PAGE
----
There was talk of the books which changed not only the way the country viewed itself, and gave new phrases to the language ("conventional wisdom," private opulence and public squalor," the bland leading the bland"), and there were also amusing anecdotes about Galbraith's celebrity. Bok recounted a story Former Harvard Dean Henry Rosovsky told him many years ago. Rosovsky had stopped at a garage in Hoboken where the local mechanic asked him, "what do you do?" "I teach at Harvard, "Rosovsky replied. "Do you know Professor Galbraith?" asked the mechanic.
In these times when staged foodfights pass for debate, Galbraith's life is a model of how a man can take sides--with intelligence, passion, and wit--while eschewing mean and and petty partisanship.The ecumenical nature of Galbraith's friendships was clear as conservative intellectual William Buckley Jr. delivered a spirited and warmly acerbic tribute to his old friend. (In the local bookstore in Gstaad, Switzerland, where they both went skiing, they would do battle to get their books the best spot in the shop's window.)
"Denounce the Iraq war and your influence as a conservative will soar, " Buckley remembered Galbraith advising him. (Steinem remembered that on one of her last visits to see Galbraith, he announced almost gleefully: "There's still time for Buckley's redemption.")
With Harvard's ex-President Larry Summers sitting in the front pews, Steinem spoke of Galbraith's support--in word and deed--of women economists. He always challenged "the conventional wisdom that women aren't good at math."
In many eyes, Galbraith was America's Great Liberal Economist. But, surprisingly,only George McGovern spoke explicitly of Galbraith's contribution to the creed of liberalism, "the most creative and most uplifting spirit in the American political tradition, though now assailed." (In these times, McGovern added mordantly, "I'd settle for some old fashioned conservatism.")
Instead it was Galbraith's exceptional and reasoned independence that so many spoke of. "To the very end," Parker said, "he was never a synecdoche of a time gone by--but of immense relevance today, a figure or exceptional and independent mind and spirit, a skeptic always of power and privilege." As Richard Parker observed, " I believe that ...what Ken most wanted us to learn... and lived in his life in testimony to it: that we must use--and sometimes oppose--power in order that power not use us."
Galbraith's role as Ambassador to India was remembered by many--but it was the Indian economist Amartya Sen who spoke eloquently of how his longtime colleague and friend "captured the hearts and minds of Indians." Over the years, Sen recounted, many Indians lamented the hostility between the US and India, and spoke of how Americans didn't understand their country. However, Sen noted, they would always add, "with the exception of John Kenneth Galbraith." The Nobel-Prize winning economist's tribute was a polite rebuke to those (economists and others) who never forgave Galbraith for being too readable. Some fifty years ago, Sen said, "I remember reading this captivating book [American Capitalism] in one gulp in a Calcutta coffee house, while a student at the university there, and I had a determination to seek out the wisdom from this John Kenneth Galbraith wherever he might be."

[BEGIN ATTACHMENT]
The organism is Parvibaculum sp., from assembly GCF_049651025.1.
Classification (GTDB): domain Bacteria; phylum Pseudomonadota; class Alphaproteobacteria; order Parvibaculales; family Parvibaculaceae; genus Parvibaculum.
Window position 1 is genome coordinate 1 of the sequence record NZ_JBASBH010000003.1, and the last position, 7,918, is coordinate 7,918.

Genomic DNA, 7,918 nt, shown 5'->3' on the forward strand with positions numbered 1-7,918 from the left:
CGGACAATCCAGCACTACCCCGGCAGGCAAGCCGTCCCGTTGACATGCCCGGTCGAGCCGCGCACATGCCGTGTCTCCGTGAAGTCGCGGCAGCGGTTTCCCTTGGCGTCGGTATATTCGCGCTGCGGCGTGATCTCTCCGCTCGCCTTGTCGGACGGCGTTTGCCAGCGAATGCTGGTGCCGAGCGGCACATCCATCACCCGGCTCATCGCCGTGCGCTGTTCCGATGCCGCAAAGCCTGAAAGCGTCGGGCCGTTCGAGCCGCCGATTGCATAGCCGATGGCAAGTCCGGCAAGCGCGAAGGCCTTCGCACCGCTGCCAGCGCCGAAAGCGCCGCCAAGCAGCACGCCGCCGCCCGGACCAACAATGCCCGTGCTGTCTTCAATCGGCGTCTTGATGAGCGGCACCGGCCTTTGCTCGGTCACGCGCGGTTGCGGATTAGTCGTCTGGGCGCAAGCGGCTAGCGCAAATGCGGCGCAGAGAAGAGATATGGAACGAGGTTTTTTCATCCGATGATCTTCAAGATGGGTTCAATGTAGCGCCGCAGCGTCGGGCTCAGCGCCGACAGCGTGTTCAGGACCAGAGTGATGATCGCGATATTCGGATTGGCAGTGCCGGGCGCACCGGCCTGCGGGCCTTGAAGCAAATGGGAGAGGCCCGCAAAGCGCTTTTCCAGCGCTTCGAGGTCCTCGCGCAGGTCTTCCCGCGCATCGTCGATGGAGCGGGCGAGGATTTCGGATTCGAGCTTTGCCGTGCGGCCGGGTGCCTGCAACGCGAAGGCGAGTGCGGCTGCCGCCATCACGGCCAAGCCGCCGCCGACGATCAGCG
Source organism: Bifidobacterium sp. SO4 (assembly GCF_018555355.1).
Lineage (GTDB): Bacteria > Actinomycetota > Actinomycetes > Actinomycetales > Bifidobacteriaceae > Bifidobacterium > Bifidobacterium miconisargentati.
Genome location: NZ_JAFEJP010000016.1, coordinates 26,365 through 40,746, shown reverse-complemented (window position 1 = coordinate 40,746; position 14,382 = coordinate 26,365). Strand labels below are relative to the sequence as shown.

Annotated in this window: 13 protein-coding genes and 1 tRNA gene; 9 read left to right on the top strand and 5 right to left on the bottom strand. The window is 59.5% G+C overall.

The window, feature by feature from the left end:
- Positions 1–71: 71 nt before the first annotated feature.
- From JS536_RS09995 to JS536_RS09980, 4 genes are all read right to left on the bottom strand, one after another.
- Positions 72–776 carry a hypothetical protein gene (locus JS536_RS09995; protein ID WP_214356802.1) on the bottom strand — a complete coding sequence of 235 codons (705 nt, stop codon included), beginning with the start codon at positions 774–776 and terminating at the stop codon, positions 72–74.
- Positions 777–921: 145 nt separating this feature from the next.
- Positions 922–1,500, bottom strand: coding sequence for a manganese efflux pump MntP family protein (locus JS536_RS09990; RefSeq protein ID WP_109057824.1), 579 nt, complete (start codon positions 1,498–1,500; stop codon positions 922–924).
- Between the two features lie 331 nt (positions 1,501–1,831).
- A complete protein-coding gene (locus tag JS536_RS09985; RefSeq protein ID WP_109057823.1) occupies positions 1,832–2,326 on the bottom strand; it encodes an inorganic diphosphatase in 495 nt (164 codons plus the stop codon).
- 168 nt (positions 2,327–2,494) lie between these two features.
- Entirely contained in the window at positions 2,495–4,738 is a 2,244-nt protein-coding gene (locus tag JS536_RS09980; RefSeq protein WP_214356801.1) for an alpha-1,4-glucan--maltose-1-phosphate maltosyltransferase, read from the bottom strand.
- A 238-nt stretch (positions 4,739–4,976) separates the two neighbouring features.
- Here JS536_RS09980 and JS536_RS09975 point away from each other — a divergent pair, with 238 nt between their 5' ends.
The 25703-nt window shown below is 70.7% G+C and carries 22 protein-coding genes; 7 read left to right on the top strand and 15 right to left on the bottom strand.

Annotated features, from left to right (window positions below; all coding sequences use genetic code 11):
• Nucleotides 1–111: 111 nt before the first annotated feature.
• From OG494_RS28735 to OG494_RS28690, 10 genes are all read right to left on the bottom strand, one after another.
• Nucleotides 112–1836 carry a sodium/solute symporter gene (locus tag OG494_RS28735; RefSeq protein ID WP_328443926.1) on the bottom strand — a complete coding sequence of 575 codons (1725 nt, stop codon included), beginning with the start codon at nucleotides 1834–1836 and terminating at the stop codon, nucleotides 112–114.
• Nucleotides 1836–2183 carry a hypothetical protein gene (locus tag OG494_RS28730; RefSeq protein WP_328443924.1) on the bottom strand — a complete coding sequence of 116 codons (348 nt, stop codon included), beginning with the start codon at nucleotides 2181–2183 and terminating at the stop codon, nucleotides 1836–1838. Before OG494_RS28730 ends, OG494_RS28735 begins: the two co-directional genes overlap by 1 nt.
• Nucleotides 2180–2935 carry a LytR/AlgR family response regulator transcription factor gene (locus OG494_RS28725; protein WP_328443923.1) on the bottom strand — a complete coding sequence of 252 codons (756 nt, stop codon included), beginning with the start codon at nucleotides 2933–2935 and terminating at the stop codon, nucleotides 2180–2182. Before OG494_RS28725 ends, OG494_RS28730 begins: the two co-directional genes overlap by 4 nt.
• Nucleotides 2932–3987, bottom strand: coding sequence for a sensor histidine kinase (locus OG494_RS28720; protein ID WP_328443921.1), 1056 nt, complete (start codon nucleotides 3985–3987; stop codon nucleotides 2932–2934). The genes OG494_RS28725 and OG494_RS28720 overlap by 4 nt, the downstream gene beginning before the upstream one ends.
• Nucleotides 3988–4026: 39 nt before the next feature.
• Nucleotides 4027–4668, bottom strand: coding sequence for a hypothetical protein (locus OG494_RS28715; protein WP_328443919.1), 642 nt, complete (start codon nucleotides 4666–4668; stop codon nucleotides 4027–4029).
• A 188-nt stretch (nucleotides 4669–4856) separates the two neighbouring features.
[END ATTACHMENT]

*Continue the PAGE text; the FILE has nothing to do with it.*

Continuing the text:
One of the final tributes of the afternoon came from Senator Kennedy, who spoke on behalf of his brothers and his family. "If there were any justice in the world," Kennedy said, "he'd have won the Nobel Prize."
"There might not have been a New Frontier without him."
Kennedy recalled how Galbraith, while Ambassador, routinely bypassed the traditional State Department route when sending missives to the White House. "Going through the State Department," he liked to say, " is like making love through a mattress."
"His words and wisdom resonate today, even as the gap between private opulence and public squalor continues to widen under our misguided leadership." With voice cracking, Kennedy ended, "We love you Ken. We miss you very much."
Before Galbraith's son Peter gave his father the last words, he took a moment to reflect on his father's kindness, the lives he changed through his generosity of spirit and humanity.
Although he was "discouraged by developments in America in these last 25 years," Peter said, "there is a Galbraithian legacy..." Scores of people have worked to make America a less bigoted country, a more just country, and though "we do not have the Good Society my father wanted, he helped bring us closer to one."
A video of the Memorial Service will be available online in June.
In honor of Galbraith's memory, donations may be sent to: Economists for Peace and Security, P.O, Box 5000, Annandale-on-Hudson, NY 12504
There's some ugly trouble for Republicans out here in Southern California. Just days before the June 6 special election to replace jailed former Congressman Duke Cunningham, Senator John McCain has dumped the GOP candidate trying to succeed him.
McCain was slated to host a fundraising event on Wednesday for Brian Bilbray, the Republican candidate in the San Diego-area 50th Congressional District, left vacant after The Duke was hauled off to jail for accepting bribes.
But at the last minute, McCain pulled out citing differences with Bilbray over the immigration issue. Bilbray has dissed McCain's immigration reform proposals as an unacceptable "amnesty." Bilbray's Democratic opponent by the way, Francine Busby, supports McCain's plan.